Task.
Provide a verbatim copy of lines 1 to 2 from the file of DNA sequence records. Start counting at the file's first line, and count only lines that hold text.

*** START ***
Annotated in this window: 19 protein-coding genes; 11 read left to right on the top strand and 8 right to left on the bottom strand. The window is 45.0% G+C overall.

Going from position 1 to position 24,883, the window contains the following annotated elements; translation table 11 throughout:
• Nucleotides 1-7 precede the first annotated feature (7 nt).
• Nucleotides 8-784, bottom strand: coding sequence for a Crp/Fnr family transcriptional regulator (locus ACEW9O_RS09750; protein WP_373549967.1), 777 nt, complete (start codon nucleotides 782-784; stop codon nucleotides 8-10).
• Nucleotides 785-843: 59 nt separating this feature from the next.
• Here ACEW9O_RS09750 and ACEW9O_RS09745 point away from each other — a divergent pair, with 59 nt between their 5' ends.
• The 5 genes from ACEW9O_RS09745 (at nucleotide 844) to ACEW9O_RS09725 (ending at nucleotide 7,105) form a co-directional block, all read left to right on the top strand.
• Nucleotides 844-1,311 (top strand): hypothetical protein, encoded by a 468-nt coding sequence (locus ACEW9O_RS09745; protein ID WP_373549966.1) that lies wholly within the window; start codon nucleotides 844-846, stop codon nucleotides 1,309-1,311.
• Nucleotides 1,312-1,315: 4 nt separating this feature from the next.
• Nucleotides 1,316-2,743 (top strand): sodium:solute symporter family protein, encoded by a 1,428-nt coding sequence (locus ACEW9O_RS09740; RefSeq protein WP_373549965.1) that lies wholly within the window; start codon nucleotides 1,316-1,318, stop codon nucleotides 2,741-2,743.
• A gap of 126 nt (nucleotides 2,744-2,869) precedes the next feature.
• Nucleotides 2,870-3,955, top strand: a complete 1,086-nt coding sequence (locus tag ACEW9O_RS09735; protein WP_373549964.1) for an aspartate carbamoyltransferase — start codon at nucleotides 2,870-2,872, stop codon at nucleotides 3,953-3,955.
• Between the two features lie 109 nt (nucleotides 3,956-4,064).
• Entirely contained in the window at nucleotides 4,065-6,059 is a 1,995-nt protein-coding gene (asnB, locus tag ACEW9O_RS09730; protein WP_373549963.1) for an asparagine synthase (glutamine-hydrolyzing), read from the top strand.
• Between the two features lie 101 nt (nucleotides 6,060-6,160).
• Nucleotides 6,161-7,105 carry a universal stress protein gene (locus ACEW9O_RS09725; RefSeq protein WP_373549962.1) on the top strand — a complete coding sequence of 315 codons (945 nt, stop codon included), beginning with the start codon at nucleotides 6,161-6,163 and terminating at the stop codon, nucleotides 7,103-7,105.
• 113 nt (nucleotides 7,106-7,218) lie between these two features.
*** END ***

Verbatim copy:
Annotated in this window: 19 protein-coding genes; 11 read left to right on the top strand and 8 right to left on the bottom strand. The window is 45.0% G+C overall.

Going from position 1 to position 24,883, the window contains the following annotated elements; translation table 11 throughout: